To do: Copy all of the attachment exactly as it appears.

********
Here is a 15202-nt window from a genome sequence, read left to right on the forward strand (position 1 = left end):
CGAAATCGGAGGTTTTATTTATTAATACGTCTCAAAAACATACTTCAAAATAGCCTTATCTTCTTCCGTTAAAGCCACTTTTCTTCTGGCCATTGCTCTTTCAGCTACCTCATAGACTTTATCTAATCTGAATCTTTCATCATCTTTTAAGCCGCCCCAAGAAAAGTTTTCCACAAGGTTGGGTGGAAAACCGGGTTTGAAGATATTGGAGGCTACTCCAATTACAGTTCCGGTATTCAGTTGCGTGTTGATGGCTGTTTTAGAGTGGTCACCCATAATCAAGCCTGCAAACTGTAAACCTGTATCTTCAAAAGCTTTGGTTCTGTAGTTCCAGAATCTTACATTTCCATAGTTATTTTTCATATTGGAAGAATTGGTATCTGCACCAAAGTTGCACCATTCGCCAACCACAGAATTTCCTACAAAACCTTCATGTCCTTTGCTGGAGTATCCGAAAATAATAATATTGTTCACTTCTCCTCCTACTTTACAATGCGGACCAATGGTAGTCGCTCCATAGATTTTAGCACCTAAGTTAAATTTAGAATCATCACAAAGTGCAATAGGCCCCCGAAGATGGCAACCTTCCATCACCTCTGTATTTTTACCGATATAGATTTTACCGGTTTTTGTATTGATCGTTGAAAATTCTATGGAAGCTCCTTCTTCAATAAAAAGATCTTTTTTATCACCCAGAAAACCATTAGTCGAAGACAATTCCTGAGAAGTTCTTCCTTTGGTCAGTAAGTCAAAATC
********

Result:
Here is a 15202-nt window from a genome sequence, read left to right on the forward strand (position 1 = left end):
CGAAATCGGAGGTTTTATTTATTAATACGTCTCAAAAACATACTTCAAAATAGCCTTATCTTCTTCCGTTAAAGCCACTTTTCTTCTGGCCATTGCTCTTTCAGCTACCTCATAGACTTTATCTAATCTGAATCTTTCATCATCTTTTAAGCCGCCCCAAGAAAAGTTTTCCACAAGGTTGGGTGGAAAACCGGGTTTGAAGATATTGGAGGCTACTCCAATTACAGTTCCGGTATTCAGTTGCGTGTTGATGGCTGTTTTAGAGTGGTCACCCATAATCAAGCCTGCAAACTGTAAACCTGTATCTTCAAAAGCTTTGGTTCTGTAGTTCCAGAATCTTACATTTCCATAGTTATTTTTCATATTGGAAGAATTGGTATCTGCACCAAAGTTGCACCATTCGCCAACCACAGAATTTCCTACAAAACCTTCATGTCCTTTGCTGGAGTATCCGAAAATAATAATATTGTTCACTTCTCCTCCTACTTTACAATGCGGACCAATGGTAGTCGCTCCATAGATTTTAGCACCTAAGTTAAATTTAGAATCATCACAAAGTGCAATAGGCCCCCGAAGATGGCAACCTTCCATCACCTCTGTATTTTTACCGATATAGATTTTACCGGTTTTTGTATTGATCGTTGAAAATTCTATGGAAGCTCCTTCTTCAATAAAAAGATCTTTTTTATCACCCAGAAAACCATTAGTCGAAGACAATTCCTGAGAAGTTCTTCCTTTGGTCAGTAAGTCAAAATC